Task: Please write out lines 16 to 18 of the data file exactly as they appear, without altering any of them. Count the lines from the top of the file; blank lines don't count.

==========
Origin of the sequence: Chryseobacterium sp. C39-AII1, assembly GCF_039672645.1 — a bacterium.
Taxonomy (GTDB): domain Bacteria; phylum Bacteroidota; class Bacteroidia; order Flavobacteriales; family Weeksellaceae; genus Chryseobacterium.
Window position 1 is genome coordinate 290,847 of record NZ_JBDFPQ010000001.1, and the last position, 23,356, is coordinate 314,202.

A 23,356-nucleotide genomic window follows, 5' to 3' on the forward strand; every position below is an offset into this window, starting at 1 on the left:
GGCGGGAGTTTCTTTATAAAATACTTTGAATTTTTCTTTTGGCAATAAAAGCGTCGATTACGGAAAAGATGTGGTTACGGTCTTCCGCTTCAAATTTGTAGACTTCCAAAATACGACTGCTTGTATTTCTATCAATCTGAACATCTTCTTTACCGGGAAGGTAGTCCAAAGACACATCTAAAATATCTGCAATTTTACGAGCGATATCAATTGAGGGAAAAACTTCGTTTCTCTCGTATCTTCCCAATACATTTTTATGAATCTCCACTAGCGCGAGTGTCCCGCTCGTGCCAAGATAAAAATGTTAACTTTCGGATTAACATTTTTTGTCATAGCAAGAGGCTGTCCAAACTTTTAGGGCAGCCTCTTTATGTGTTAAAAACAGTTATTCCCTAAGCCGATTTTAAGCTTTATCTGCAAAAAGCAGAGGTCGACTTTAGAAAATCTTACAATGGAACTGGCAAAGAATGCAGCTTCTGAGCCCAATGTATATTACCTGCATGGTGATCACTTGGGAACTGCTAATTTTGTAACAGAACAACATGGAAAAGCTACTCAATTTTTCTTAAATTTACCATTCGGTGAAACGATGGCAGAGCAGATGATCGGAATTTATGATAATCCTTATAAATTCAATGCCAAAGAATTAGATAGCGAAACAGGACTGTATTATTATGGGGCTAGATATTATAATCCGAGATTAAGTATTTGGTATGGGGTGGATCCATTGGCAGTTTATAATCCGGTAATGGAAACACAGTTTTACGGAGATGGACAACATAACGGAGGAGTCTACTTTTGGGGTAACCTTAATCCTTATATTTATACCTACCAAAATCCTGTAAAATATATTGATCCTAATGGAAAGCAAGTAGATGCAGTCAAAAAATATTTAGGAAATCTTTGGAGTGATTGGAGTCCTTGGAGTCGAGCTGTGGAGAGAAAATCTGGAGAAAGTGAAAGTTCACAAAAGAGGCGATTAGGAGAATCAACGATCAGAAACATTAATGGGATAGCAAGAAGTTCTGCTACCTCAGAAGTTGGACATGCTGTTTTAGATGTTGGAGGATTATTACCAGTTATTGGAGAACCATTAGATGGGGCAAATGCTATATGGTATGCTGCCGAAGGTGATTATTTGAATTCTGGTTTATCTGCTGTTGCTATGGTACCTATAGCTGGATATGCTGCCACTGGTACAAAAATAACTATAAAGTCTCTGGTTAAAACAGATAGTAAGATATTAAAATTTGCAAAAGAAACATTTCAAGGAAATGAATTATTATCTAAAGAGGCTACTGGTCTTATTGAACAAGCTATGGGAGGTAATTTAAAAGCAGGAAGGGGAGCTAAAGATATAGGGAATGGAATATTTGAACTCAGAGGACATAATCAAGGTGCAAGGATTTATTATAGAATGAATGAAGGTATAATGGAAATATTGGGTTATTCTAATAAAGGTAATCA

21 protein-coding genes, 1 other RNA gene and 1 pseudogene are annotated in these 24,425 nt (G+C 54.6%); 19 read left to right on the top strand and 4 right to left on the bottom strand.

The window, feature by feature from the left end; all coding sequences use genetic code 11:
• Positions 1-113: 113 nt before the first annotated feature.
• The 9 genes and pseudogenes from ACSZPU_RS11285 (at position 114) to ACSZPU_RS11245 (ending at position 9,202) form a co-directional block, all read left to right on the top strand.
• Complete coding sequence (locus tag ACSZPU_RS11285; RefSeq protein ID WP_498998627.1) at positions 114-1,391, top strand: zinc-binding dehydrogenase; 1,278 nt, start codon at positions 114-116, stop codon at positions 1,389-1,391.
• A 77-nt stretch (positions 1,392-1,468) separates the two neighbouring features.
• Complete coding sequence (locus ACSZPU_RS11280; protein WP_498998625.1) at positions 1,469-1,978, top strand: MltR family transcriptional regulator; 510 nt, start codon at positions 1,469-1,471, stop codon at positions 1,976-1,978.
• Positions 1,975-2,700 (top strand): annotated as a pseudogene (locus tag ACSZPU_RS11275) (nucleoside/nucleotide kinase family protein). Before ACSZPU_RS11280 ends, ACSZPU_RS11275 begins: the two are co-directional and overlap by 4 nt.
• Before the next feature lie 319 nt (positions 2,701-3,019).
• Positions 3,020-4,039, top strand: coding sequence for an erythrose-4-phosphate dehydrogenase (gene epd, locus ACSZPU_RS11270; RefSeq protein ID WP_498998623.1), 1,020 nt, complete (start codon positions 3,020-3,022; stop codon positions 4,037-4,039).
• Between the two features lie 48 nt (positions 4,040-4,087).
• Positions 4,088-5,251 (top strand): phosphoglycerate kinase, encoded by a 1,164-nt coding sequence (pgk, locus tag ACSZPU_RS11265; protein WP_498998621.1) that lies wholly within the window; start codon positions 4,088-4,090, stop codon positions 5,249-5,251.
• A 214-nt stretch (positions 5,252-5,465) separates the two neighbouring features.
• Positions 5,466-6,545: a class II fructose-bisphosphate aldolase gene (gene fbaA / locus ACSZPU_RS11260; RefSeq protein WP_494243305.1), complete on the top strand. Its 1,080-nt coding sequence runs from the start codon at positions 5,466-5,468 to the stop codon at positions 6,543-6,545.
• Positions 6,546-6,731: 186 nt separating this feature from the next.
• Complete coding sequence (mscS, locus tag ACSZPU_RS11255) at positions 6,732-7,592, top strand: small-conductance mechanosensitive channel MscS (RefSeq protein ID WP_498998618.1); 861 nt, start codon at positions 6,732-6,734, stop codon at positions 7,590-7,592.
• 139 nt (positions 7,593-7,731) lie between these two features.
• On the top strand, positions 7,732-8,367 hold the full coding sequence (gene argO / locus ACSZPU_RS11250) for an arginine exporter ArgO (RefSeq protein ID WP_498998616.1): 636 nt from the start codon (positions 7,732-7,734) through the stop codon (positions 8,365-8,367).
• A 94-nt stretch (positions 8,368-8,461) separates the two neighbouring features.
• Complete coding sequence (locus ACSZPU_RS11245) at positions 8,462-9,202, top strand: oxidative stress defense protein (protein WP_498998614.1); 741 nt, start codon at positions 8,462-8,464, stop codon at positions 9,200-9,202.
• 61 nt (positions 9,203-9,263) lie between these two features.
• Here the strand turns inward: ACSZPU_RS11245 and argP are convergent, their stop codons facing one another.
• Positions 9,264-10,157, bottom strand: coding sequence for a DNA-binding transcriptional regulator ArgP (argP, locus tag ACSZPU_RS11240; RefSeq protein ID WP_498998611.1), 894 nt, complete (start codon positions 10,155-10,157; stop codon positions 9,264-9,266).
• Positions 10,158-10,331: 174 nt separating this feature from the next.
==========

• Between the two features lie 48 nt (positions 4,040-4,087).
• Positions 4,088-5,251 (top strand): phosphoglycerate kinase, encoded by a 1,164-nt coding sequence (pgk, locus tag ACSZPU_RS11265; protein WP_498998621.1) that lies wholly within the window; start codon positions 4,088-4,090, stop codon positions 5,249-5,251.
• A 214-nt stretch (positions 5,252-5,465) separates the two neighbouring features.